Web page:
Review Summary: Power Metal with an extra dose of Power. Sabaton do it again.2 of 2 thought this review was well written
Swedish band Sabaton
's latest studio album, Coat of Arms, stays true to the themes of most of their work that comes before it, and I'm not complaining. Their formula: catchy, powerful, often keyboard-driven Power Metal with lyrics about war and battles (and I'm not talking the Battle for Middle-Earth here, this is real and historical).
Sounds cheesy? Whilst the lyrics tell the stories of the battles very well, I have to admit to wishing I could hear the words "artillery" or "gun" a little bit less when I'm listening to them. If you're tired of 'typical' power metal about swords & dragons with high-pitched Guitars and singing, however, Sabaton provide a refreshing change with Joakim's low, very enthusiastic singing and guitars that often play second fiddle to work on the keys.
Coat of Arms
is the blistering opener to this album. This tells the story of the Greco-Italian war, and (as is so often heard in Sabaton's tales) describes the story of one side greatly outnumbered and fighting bravely. A little cliché, perhaps, but it makes for a great song. It's fast-paced and the lyrics make for a chorus you'll be mouthing along with after a few listens. The guitar is a little repetetive, but it really only provides the background to the rest of the song and blends everything in very well.
is the second stand-out track of the album, with lyrics about the Warsaw Uprising, again in WW2. But really, there's little more to add than my praise from Coat of Arms over again. The chorus ("Warsaw! City at war! Voices from underground, whispers of freedom..."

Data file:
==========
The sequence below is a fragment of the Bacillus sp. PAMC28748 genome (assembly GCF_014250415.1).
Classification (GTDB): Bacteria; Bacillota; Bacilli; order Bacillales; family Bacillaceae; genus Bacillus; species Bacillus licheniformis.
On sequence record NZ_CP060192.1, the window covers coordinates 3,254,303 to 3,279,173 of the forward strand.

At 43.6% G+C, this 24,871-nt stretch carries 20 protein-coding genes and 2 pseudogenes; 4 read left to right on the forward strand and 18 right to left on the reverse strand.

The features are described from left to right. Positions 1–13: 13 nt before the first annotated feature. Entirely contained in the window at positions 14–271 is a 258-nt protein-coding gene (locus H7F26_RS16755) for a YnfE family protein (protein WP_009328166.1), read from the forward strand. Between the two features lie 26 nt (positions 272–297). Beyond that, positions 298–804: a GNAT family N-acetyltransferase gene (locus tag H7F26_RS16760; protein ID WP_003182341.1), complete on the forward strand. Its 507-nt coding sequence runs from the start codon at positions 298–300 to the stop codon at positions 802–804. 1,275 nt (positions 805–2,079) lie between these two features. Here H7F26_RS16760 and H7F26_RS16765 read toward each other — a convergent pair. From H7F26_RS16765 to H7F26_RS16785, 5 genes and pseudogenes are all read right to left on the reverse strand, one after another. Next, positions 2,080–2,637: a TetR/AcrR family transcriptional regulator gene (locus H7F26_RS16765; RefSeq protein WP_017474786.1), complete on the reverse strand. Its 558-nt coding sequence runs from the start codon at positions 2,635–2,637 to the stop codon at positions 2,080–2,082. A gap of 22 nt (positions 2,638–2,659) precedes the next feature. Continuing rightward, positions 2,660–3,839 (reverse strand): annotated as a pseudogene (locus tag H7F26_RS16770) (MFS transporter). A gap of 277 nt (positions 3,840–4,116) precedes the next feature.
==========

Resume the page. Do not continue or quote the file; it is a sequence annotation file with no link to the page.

) is once again a bit of an earworm.
The Final Solution
provides the first slight change and a minimal respite from the continuous power of the previous tracks, and... I don't need to tell you what it's about. The keyboards courtesy of Daniel Mÿhr really come into own in playing the melody in the middle of this track. And of course, where would a Sabaton album be without their almost trademark song paying tribute to other metal bands - Metal Ripper
? Whilst the lyrics in this song are as practically nonsensical as their previous 'Metal' offerings, it's still a good song.
I feel like I'm not doing the album justice by not posting why each one of the tracks on this album is worth listening to. If you're a Power Metal fan, you'd be doing yourself a disservice if you were not even to take a glance at some of the tracks from this album. It's a little short, but it's definitely better this way rather than being dragged out.
Whilst the repetition may be a little overdone in terms of the choruses and guitar work, and the music sticking to the formula of their previous releases, it really doesn't drag down this album of less-than-typical Power Metal with just that extra dose of power.
Joakim Brodén - Vocals
Rikard Sundén - Guitar
Oskar Montelius - Guitar
Pär Sundström - Bass
Daniel Mullback - Drums
Daniel Mÿhr - Keyboards
Coat of Arms